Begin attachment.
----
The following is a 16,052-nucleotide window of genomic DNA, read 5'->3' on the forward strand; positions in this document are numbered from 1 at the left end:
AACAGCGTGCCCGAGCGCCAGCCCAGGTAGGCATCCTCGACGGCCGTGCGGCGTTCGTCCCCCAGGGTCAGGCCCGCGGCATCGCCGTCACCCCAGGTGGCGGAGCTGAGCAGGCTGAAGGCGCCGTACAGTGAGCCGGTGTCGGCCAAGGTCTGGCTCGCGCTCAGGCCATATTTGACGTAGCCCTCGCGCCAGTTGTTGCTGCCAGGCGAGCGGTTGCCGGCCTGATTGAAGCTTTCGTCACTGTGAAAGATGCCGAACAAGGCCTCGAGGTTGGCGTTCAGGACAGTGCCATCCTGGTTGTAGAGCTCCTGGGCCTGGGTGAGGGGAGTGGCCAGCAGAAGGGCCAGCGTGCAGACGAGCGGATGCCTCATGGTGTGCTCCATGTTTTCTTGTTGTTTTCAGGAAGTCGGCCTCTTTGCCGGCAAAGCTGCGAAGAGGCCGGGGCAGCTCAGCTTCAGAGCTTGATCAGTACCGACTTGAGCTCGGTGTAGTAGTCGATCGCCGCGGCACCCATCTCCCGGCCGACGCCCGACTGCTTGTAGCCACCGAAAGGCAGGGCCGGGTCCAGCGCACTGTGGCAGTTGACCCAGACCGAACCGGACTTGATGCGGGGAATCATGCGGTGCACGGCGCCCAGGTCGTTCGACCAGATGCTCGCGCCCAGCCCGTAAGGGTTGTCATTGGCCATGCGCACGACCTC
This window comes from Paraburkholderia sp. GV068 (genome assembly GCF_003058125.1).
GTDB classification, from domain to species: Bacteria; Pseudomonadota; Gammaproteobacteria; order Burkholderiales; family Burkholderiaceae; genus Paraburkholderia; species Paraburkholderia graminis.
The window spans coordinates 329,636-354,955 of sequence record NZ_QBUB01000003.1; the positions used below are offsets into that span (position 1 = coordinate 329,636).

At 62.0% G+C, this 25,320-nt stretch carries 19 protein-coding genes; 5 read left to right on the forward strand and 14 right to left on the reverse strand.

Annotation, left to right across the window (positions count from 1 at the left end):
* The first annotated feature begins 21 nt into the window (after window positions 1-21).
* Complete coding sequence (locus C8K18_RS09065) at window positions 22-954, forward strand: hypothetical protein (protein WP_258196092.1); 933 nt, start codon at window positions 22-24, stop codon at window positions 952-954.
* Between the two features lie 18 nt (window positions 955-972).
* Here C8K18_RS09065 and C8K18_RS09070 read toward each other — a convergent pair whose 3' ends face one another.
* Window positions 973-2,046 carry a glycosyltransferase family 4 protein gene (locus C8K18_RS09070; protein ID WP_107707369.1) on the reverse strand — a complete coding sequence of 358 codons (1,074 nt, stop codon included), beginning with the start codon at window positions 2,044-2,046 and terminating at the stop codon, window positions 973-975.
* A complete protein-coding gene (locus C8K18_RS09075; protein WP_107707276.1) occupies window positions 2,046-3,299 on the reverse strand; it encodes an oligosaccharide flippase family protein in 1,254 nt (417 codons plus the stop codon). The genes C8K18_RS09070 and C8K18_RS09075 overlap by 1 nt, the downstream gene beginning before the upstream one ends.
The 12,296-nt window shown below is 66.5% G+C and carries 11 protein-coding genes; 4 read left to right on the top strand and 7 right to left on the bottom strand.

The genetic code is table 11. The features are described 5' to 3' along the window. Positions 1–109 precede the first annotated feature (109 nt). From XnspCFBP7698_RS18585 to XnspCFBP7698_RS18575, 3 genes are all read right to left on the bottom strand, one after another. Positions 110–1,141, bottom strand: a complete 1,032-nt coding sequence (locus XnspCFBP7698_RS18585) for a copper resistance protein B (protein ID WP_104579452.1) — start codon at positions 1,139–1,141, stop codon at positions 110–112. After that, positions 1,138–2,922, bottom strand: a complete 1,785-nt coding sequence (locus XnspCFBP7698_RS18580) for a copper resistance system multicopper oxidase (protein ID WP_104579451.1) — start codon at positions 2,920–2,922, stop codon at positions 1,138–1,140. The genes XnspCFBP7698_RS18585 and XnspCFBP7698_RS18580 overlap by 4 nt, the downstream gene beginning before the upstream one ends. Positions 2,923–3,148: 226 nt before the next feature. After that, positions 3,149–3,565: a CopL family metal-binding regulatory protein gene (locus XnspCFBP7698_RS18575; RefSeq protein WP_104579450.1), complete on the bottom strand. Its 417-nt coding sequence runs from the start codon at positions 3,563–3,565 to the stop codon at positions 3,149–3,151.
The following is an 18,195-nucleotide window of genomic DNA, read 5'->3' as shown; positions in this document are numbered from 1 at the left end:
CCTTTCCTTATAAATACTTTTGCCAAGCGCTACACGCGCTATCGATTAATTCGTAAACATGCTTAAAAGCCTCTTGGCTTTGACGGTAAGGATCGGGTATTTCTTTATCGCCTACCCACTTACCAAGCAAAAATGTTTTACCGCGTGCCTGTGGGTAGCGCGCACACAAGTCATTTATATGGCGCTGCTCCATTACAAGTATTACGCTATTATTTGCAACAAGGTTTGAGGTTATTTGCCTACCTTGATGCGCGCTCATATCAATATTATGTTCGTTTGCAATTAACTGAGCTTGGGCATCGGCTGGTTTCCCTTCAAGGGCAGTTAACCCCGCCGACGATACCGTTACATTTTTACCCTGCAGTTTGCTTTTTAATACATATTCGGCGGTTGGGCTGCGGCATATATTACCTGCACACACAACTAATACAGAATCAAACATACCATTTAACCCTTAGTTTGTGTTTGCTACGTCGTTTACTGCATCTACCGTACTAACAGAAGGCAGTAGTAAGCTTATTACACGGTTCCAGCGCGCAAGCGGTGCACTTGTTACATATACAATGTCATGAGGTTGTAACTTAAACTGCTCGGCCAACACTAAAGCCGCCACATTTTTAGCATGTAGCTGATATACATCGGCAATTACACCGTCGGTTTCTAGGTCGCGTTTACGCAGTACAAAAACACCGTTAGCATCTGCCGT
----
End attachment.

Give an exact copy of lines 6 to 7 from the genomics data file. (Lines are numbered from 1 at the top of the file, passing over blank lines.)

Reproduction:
At 62.0% G+C, this 25,320-nt stretch carries 19 protein-coding genes; 5 read left to right on the forward strand and 14 right to left on the reverse strand.

Annotation, left to right across the window (positions count from 1 at the left end):